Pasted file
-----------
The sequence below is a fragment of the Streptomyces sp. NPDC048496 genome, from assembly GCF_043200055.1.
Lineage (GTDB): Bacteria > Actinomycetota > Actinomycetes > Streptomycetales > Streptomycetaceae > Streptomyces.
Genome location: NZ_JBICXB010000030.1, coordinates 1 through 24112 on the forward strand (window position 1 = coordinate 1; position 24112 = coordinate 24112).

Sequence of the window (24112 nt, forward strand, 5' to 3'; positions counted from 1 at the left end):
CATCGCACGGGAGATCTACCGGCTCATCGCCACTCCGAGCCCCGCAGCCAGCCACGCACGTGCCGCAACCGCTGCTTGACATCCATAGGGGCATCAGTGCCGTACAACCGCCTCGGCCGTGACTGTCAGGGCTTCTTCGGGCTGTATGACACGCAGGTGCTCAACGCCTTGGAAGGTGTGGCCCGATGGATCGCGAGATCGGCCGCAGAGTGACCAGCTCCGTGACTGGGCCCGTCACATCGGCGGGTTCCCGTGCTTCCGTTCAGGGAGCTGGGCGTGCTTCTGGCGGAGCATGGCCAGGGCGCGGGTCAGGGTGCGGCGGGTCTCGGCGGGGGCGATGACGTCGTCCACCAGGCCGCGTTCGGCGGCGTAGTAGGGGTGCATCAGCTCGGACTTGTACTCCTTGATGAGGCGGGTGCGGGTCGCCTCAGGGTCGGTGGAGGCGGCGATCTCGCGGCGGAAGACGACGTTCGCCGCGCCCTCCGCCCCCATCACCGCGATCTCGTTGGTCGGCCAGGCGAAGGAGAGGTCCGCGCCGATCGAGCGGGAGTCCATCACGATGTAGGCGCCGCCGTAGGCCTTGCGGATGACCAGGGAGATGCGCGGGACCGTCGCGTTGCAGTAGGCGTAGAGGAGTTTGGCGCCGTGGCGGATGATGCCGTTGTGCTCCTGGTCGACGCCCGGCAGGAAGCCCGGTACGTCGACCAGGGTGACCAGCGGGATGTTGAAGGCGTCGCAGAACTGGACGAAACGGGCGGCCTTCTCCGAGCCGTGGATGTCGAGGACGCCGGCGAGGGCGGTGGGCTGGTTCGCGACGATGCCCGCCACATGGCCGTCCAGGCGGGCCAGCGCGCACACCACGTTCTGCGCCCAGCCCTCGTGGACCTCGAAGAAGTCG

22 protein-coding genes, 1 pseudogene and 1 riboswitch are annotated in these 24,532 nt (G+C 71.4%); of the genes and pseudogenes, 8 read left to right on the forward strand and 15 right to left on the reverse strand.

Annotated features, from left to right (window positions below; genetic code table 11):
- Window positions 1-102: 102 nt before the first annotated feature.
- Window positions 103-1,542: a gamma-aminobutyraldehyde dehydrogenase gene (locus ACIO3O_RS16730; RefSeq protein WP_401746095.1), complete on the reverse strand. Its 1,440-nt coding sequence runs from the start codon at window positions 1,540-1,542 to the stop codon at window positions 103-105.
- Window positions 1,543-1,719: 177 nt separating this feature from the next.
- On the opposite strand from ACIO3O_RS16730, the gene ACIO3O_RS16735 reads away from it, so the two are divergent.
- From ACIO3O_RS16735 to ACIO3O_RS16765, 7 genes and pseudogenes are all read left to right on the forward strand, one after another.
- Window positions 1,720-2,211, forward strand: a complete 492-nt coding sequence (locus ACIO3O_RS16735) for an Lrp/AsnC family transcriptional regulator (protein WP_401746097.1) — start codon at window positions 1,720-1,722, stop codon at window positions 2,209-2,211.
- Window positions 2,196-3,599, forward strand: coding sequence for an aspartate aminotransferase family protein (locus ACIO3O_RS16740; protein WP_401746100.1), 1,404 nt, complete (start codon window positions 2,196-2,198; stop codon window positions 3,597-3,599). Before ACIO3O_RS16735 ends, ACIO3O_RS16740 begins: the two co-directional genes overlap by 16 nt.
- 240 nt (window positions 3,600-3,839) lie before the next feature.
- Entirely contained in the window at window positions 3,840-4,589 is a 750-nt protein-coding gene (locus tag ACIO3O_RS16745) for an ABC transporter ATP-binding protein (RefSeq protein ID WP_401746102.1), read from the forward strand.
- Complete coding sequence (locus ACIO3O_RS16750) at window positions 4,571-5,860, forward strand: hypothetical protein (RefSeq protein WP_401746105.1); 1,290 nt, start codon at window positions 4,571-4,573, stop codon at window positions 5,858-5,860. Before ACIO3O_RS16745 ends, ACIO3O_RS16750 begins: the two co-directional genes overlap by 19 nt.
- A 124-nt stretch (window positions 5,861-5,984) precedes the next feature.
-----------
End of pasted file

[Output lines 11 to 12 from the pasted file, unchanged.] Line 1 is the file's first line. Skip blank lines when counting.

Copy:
- On the opposite strand from ACIO3O_RS16730, the gene ACIO3O_RS16735 reads away from it, so the two are divergent.
- From ACIO3O_RS16735 to ACIO3O_RS16765, 7 genes and pseudogenes are all read left to right on the forward strand, one after another.